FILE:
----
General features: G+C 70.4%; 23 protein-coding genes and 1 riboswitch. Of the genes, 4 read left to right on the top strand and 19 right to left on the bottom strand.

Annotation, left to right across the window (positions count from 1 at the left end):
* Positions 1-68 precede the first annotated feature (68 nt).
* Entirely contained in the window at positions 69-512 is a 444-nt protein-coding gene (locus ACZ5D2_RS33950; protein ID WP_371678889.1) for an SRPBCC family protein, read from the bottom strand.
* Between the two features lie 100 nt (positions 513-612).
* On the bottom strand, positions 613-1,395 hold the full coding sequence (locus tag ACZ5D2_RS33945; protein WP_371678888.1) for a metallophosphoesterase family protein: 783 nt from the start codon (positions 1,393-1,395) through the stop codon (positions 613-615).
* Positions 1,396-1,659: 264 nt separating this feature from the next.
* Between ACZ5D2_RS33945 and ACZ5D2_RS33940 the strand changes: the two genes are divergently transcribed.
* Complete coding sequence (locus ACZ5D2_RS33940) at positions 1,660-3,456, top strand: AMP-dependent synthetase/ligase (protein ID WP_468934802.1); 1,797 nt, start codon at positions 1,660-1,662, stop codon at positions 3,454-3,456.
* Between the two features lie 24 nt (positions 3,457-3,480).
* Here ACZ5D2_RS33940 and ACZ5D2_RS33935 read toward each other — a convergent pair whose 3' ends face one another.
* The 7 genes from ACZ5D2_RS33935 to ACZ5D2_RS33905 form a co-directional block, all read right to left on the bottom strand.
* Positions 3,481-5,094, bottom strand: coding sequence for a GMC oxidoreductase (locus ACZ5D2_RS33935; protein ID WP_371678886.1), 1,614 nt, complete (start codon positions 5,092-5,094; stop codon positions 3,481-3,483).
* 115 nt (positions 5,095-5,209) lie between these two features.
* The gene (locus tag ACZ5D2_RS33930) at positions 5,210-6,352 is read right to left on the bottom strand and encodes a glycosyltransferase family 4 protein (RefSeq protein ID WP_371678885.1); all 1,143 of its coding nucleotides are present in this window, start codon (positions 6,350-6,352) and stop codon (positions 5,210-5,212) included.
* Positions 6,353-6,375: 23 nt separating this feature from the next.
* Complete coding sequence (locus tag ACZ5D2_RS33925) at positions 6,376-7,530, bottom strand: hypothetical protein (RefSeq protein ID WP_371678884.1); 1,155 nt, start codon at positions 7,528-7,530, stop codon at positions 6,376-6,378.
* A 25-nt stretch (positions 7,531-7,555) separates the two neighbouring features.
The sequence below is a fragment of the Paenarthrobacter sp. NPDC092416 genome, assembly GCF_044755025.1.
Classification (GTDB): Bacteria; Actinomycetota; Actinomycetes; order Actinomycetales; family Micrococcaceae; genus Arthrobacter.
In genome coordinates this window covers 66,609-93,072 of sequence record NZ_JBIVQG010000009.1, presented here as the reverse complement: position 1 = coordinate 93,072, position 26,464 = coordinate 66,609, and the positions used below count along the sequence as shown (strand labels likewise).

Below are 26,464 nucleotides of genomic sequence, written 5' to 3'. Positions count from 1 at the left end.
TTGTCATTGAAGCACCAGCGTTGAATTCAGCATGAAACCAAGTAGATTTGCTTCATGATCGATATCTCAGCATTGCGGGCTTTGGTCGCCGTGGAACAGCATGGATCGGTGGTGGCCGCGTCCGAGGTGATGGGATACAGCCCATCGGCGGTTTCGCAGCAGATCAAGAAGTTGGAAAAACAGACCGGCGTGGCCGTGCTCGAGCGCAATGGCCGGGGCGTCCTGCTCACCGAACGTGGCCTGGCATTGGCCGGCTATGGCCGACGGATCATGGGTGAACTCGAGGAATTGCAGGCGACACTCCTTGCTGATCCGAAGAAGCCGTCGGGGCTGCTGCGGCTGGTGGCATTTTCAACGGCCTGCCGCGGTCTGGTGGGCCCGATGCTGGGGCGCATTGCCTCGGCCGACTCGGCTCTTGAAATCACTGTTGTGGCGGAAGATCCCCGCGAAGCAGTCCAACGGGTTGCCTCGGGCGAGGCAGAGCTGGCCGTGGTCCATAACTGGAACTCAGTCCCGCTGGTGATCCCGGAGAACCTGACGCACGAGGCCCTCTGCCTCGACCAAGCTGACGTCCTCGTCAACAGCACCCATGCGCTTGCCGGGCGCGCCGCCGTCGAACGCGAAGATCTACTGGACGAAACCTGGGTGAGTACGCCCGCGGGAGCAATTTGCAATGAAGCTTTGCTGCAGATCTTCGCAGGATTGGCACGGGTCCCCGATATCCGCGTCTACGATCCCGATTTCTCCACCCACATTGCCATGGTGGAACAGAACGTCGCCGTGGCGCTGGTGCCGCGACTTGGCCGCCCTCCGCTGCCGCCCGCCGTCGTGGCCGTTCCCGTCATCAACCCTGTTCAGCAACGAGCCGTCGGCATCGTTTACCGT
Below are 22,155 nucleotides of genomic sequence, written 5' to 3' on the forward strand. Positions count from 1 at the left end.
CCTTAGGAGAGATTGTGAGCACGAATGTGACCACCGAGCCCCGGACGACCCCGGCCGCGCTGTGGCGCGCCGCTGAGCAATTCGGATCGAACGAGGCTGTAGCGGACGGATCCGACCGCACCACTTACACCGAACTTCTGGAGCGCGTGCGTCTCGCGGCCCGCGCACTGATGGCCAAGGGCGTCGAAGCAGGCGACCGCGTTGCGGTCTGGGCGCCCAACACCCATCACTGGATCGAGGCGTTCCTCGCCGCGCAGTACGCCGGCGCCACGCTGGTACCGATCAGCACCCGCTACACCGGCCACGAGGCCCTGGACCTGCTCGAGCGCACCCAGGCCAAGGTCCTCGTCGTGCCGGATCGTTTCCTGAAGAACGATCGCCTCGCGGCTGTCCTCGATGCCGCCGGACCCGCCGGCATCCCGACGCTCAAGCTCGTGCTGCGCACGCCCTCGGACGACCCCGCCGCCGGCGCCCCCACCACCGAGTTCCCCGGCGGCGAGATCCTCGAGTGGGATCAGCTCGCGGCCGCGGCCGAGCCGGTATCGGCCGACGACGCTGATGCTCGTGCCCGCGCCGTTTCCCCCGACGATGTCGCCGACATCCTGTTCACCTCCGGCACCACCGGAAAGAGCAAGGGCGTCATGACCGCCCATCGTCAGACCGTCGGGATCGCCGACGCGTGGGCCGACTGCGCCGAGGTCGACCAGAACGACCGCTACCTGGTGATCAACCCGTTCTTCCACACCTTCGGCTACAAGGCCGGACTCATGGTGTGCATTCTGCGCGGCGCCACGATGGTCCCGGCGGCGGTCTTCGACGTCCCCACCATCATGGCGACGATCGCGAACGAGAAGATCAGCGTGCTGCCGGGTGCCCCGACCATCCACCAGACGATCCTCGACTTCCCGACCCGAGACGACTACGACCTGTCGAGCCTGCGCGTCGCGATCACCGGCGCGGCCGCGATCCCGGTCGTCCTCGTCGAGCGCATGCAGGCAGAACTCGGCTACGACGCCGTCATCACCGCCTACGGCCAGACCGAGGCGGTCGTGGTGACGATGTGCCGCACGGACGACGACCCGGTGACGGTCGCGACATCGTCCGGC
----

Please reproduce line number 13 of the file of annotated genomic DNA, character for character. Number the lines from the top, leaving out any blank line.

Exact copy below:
* Positions 3,481-5,094, bottom strand: coding sequence for a GMC oxidoreductase (locus ACZ5D2_RS33935; protein ID WP_371678886.1), 1,614 nt, complete (start codon positions 5,092-5,094; stop codon positions 3,481-3,483).